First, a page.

Vesicles were isolated by serial ultracentrifugation as described previously for exosomes (7) with some modifications. After thawing, the whole colostrum or mature milk supernatants were subjected to 300 × g followed by 3000 × g centrifugation and filtered sequentially through 1.2-, 0.8-, 0.4-, and finally 0.2-μm filters (Advantec MFS) to remove cell debris. The supernatants were centrifuged at 10,000 × g for 30 min at 4°C to further remove cell debris and then at 100,000 × g for 70–90 min at 4°C to pellet the vesicles. The pellet was left over night in PBS at 4°C to dissolve. Vesicles were then washed twice and resuspended in PBS. Exosomes were also prepared from day 7 culture supernatants of monocyte-derived dendritic cells (MDDCs) generated from buffy coats derived from 14 different healthy blood donors as previously described (11, 21). Cell lysate from human EBV-transformed B cells (a gift from Dr. B. Bohle, Medical University of Vienna, Vienna, Austria) was prepared by exposing cells to ice-cold buffer containing 2% Nonidet P-40, 10 mM EDTA, 1 mM PMSF (Sigma-Aldrich), and a phosphatase and protease inhibitor mixture (Roche Diagnostics) for 1 h followed by centrifugation at 16,110 × g for 30 min at 4°C. The protein contents of some of the vesicle preparations and the cell lysate were measured by a DC protein assay (Bio-Rad Laboratories) and a BCA protein assay (Pierce), respectively. The protein concentration ranged between 41.0 and 153 μg (median 90.9 μg) of protein per milliliter of original volume of colostrum (n = 6), and between 19.8 and 319 μg (median 54.0 μg) of protein per milliliter of original volume of mature milk vesicles (n = 16), and there were no significant differences between colostrum and mature milk (p = 0.22) based on statistical analysis using the Mann-Whitney U test.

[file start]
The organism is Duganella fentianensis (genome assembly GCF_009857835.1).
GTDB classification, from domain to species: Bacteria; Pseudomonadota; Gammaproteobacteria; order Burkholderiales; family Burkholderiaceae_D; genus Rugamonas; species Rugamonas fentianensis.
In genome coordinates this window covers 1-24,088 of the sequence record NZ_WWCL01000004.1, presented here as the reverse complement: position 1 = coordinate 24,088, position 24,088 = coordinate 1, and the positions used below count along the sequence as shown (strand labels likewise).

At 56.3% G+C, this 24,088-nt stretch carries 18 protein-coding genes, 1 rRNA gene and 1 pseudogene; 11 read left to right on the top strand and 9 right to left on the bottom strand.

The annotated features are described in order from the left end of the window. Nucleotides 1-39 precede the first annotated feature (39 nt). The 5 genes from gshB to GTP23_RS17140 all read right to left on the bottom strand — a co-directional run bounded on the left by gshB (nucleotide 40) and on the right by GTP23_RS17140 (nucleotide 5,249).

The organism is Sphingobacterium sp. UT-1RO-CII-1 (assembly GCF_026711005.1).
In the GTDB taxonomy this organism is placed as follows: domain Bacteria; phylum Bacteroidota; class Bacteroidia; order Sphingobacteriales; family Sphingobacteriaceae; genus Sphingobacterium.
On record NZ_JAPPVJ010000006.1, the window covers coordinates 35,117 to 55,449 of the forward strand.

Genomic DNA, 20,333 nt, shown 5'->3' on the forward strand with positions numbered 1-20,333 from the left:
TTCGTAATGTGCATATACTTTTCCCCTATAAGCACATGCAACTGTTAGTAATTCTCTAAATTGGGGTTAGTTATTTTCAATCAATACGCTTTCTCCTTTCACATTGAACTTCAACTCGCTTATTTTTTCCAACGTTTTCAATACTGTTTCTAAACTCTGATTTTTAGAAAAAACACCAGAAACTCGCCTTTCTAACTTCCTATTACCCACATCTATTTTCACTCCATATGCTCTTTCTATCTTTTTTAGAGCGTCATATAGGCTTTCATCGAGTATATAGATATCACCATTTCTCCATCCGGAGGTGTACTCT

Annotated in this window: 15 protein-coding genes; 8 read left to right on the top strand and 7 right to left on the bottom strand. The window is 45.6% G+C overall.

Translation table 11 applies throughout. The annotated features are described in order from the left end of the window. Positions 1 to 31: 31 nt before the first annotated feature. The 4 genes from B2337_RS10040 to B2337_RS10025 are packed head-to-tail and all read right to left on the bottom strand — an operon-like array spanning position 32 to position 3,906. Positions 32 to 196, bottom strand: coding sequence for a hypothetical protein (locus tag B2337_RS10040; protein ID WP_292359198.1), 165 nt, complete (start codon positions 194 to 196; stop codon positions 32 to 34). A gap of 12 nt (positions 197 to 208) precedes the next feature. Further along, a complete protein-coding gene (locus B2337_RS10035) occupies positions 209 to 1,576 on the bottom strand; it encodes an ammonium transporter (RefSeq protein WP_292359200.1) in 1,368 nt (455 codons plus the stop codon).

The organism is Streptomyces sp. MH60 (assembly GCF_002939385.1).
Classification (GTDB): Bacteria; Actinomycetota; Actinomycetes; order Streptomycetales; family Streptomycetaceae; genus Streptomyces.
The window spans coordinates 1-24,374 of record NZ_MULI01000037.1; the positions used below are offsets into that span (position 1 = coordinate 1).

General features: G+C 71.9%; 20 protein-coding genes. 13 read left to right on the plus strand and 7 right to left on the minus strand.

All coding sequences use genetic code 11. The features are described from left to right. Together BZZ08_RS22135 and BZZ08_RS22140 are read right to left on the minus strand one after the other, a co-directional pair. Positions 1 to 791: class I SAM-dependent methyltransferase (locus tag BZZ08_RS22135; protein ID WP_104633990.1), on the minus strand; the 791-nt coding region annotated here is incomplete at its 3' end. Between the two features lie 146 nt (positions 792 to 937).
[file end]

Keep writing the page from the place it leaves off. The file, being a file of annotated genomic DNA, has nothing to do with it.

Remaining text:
Preparation of milk fat globules
MFG from mature milk were prepared as previously described (22) with the modification that the cream layer was separated by centrifugation at 3,000 × g for 30 min.
Transmission electron microscopy
Vesicles captured on anti MHC-class II beads were gold-immunolabeled for CD63 and HLA-DR as described previously (11) and then fixed in 2% glutaraldehyde in 0.1 M sodium cacodylate buffer containing 0.1 M sucrose and 3 mM CaCl2 (pH 7.4) at 4°C over night and centrifuged to a pellet. The pellet was rinsed in 0.15 M sodium cacodylate buffer containing 3 mM CaCl2 (pH 7.4) followed by postfixation in 2% osmium tetroxide in 0.07 M sodium cacodylate buffer containing 1.5 mM CaCl2 (pH 7.4) at 4°C for 2 h. The pellet was further dehydrated in ethanol followed by acetone and embedded in LX-112 (Ladd Research Industries). Sections were contrasted with uranyl acetate followed by lead citrate and examined in a Tecnai 10 transmission electron microscope (FEI) at 80 kV. Digital images were captured by a Mega View III digital camera (Soft Imaging System).
SDS-PAGE and Western blot analysis